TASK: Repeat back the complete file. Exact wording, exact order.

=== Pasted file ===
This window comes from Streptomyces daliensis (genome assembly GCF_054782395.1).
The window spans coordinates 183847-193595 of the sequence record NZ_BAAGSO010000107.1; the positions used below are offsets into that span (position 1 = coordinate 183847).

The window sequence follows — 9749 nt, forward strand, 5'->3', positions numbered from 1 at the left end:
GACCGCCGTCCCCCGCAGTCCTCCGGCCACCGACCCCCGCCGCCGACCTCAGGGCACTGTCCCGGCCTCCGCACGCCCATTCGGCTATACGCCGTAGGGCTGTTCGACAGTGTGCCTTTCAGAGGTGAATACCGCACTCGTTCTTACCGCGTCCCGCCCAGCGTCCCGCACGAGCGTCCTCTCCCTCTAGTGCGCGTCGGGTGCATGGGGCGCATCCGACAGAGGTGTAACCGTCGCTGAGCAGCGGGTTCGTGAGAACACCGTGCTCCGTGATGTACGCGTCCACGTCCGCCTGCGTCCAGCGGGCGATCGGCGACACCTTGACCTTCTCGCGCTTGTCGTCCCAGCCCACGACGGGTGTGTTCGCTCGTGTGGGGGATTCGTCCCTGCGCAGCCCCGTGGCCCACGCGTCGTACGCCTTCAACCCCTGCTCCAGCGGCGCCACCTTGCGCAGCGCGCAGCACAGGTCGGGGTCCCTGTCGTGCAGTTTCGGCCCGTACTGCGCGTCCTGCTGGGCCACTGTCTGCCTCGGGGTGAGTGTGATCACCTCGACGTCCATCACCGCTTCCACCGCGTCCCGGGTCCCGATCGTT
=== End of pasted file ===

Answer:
This window comes from Streptomyces daliensis (genome assembly GCF_054782395.1).
The window spans coordinates 183847-193595 of the sequence record NZ_BAAGSO010000107.1; the positions used below are offsets into that span (position 1 = coordinate 183847).

The window sequence follows — 9749 nt, forward strand, 5'->3', positions numbered from 1 at the left end:
GACCGCCGTCCCCCGCAGTCCTCCGGCCACCGACCCCCGCCGCCGACCTCAGGGCACTGTCCCGGCCTCCGCACGCCCATTCGGCTATACGCCGTAGGGCTGTTCGACAGTGTGCCTTTCAGAGGTGAATACCGCACTCGTTCTTACCGCGTCCCGCCCAGCGTCCCGCACGAGCGTCCTCTCCCTCTAGTGCGCGTCGGGTGCATGGGGCGCATCCGACAGAGGTGTAACCGTCGCTGAGCAGCGGGTTCGTGAGAACACCGTGCTCCGTGATGTACGCGTCCACGTCCGCCTGCGTCCAGCGGGCGATCGGCGACACCTTGACCTTCTCGCGCTTGTCGTCCCAGCCCACGACGGGTGTGTTCGCTCGTGTGGGGGATTCGTCCCTGCGCAGCCCCGTGGCCCACGCGTCGTACGCCTTCAACCCCTGCTCCAGCGGCGCCACCTTGCGCAGCGCGCAGCACAGGTCGGGGTCCCTGTCGTGCAGTTTCGGCCCGTACTGCGCGTCCTGCTGGGCCACTGTCTGCCTCGGGGTGAGTGTGATCACCTCGACGTCCATCACCGCTTCCACCGCGTCCCGGGTCCCGATCGTT